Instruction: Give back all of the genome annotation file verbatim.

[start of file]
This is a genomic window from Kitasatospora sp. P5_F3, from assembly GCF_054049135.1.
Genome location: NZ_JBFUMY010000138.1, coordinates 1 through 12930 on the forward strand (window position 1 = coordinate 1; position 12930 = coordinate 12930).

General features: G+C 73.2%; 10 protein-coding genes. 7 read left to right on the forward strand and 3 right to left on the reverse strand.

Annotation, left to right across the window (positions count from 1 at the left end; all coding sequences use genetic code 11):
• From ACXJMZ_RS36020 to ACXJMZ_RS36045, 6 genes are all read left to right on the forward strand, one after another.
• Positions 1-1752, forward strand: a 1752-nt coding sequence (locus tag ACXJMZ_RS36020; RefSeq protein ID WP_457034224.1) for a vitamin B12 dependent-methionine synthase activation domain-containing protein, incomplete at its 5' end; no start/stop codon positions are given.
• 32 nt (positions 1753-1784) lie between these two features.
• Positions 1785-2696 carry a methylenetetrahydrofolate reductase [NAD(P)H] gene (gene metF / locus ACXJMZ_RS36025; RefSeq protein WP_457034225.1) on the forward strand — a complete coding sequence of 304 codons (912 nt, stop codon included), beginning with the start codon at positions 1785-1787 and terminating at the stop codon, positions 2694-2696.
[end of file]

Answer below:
This is a genomic window from Kitasatospora sp. P5_F3, from assembly GCF_054049135.1.
Genome location: NZ_JBFUMY010000138.1, coordinates 1 through 12930 on the forward strand (window position 1 = coordinate 1; position 12930 = coordinate 12930).

General features: G+C 73.2%; 10 protein-coding genes. 7 read left to right on the forward strand and 3 right to left on the reverse strand.

Annotation, left to right across the window (positions count from 1 at the left end; all coding sequences use genetic code 11):
• From ACXJMZ_RS36020 to ACXJMZ_RS36045, 6 genes are all read left to right on the forward strand, one after another.
• Positions 1-1752, forward strand: a 1752-nt coding sequence (locus tag ACXJMZ_RS36020; RefSeq protein ID WP_457034224.1) for a vitamin B12 dependent-methionine synthase activation domain-containing protein, incomplete at its 5' end; no start/stop codon positions are given.
• 32 nt (positions 1753-1784) lie between these two features.
• Positions 1785-2696 carry a methylenetetrahydrofolate reductase [NAD(P)H] gene (gene metF / locus ACXJMZ_RS36025; RefSeq protein WP_457034225.1) on the forward strand — a complete coding sequence of 304 codons (912 nt, stop codon included), beginning with the start codon at positions 1785-1787 and terminating at the stop codon, positions 2694-2696.